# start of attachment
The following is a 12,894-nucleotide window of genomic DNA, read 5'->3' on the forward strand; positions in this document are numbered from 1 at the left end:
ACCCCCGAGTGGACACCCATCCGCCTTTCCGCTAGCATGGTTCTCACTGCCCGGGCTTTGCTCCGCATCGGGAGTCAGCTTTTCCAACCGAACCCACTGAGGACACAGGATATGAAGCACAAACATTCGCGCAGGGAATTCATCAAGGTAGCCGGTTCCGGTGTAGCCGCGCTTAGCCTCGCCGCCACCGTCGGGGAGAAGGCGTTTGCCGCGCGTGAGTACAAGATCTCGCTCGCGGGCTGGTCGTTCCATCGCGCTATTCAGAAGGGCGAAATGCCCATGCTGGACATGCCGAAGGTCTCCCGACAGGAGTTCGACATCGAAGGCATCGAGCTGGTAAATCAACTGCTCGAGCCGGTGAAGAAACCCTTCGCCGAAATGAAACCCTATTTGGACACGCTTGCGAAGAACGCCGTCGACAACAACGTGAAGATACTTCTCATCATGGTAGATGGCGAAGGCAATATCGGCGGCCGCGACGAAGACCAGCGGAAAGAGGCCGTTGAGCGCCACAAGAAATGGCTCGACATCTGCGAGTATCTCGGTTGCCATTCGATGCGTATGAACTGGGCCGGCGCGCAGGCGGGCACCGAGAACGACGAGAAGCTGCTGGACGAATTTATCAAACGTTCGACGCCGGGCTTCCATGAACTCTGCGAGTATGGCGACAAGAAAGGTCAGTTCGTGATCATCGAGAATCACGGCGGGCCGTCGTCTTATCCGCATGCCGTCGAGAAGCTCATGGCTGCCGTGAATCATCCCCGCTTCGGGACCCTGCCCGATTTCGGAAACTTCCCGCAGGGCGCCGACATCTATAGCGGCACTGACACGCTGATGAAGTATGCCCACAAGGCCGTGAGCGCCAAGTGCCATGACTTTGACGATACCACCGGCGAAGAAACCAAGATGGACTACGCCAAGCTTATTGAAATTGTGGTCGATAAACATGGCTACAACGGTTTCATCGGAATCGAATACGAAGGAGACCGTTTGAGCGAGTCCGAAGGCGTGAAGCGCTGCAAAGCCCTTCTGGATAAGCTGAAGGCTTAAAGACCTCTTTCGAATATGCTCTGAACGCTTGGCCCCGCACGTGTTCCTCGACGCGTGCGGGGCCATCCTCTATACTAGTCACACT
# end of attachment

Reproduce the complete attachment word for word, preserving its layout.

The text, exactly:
The following is a 12,894-nucleotide window of genomic DNA, read 5'->3' on the forward strand; positions in this document are numbered from 1 at the left end:
ACCCCCGAGTGGACACCCATCCGCCTTTCCGCTAGCATGGTTCTCACTGCCCGGGCTTTGCTCCGCATCGGGAGTCAGCTTTTCCAACCGAACCCACTGAGGACACAGGATATGAAGCACAAACATTCGCGCAGGGAATTCATCAAGGTAGCCGGTTCCGGTGTAGCCGCGCTTAGCCTCGCCGCCACCGTCGGGGAGAAGGCGTTTGCCGCGCGTGAGTACAAGATCTCGCTCGCGGGCTGGTCGTTCCATCGCGCTATTCAGAAGGGCGAAATGCCCATGCTGGACATGCCGAAGGTCTCCCGACAGGAGTTCGACATCGAAGGCATCGAGCTGGTAAATCAACTGCTCGAGCCGGTGAAGAAACCCTTCGCCGAAATGAAACCCTATTTGGACACGCTTGCGAAGAACGCCGTCGACAACAACGTGAAGATACTTCTCATCATGGTAGATGGCGAAGGCAATATCGGCGGCCGCGACGAAGACCAGCGGAAAGAGGCCGTTGAGCGCCACAAGAAATGGCTCGACATCTGCGAGTATCTCGGTTGCCATTCGATGCGTATGAACTGGGCCGGCGCGCAGGCGGGCACCGAGAACGACGAGAAGCTGCTGGACGAATTTATCAAACGTTCGACGCCGGGCTTCCATGAACTCTGCGAGTATGGCGACAAGAAAGGTCAGTTCGTGATCATCGAGAATCACGGCGGGCCGTCGTCTTATCCGCATGCCGTCGAGAAGCTCATGGCTGCCGTGAATCATCCCCGCTTCGGGACCCTGCCCGATTTCGGAAACTTCCCGCAGGGCGCCGACATCTATAGCGGCACTGACACGCTGATGAAGTATGCCCACAAGGCCGTGAGCGCCAAGTGCCATGACTTTGACGATACCACCGGCGAAGAAACCAAGATGGACTACGCCAAGCTTATTGAAATTGTGGTCGATAAACATGGCTACAACGGTTTCATCGGAATCGAATACGAAGGAGACCGTTTGAGCGAGTCCGAAGGCGTGAAGCGCTGCAAAGCCCTTCTGGATAAGCTGAAGGCTTAAAGACCTCTTTCGAATATGCTCTGAACGCTTGGCCCCGCACGTGTTCCTCGACGCGTGCGGGGCCATCCTCTATACTAGTCACACT